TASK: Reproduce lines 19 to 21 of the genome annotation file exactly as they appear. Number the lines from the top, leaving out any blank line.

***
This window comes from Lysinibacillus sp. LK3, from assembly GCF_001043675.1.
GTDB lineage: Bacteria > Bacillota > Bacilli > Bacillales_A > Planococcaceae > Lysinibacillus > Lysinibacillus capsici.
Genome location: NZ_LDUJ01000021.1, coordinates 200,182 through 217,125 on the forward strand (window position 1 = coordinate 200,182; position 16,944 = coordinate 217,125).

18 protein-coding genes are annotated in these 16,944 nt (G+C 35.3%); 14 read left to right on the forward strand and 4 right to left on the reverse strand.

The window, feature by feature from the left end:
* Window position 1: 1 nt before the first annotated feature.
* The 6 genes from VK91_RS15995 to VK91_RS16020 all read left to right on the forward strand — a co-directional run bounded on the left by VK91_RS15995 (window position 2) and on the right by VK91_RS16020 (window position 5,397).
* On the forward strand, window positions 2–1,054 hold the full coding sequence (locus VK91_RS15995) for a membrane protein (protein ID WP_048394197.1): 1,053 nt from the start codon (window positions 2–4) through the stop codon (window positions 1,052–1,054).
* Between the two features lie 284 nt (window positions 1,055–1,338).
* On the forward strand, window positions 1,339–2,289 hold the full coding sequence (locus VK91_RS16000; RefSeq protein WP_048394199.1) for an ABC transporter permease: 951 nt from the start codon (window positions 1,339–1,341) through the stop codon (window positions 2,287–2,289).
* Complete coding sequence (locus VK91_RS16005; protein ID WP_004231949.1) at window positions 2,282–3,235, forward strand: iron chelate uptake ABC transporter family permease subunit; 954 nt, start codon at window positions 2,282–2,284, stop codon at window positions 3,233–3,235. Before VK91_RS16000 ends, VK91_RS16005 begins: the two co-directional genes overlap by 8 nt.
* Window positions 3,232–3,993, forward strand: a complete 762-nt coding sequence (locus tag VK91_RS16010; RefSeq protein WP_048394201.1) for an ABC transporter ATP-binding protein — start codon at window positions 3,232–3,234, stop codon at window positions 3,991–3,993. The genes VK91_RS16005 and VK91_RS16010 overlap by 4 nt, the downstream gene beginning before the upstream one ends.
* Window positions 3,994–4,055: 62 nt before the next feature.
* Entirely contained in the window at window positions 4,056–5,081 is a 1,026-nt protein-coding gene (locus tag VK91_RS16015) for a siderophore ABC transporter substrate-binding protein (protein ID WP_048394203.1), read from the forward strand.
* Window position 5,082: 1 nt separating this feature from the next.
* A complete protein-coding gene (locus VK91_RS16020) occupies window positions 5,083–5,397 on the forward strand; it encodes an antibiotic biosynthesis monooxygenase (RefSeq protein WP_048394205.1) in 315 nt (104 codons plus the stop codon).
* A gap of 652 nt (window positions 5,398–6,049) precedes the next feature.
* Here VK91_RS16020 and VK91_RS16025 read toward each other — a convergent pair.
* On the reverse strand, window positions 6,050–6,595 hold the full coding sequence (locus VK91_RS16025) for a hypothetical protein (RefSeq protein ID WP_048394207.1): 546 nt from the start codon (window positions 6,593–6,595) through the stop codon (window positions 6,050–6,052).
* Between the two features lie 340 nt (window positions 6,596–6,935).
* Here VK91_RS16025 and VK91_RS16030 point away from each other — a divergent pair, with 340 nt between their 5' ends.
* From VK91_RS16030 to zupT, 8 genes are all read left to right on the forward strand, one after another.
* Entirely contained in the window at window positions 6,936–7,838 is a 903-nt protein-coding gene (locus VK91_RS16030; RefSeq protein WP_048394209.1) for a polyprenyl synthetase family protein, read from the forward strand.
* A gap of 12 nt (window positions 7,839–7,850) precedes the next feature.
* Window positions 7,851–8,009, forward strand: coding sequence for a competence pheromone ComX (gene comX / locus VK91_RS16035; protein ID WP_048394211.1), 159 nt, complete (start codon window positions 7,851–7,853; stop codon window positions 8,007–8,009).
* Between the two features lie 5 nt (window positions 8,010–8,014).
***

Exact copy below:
* On the reverse strand, window positions 6,050–6,595 hold the full coding sequence (locus VK91_RS16025) for a hypothetical protein (RefSeq protein ID WP_048394207.1): 546 nt from the start codon (window positions 6,593–6,595) through the stop codon (window positions 6,050–6,052).
* Between the two features lie 340 nt (window positions 6,596–6,935).
* Here VK91_RS16025 and VK91_RS16030 point away from each other — a divergent pair, with 340 nt between their 5' ends.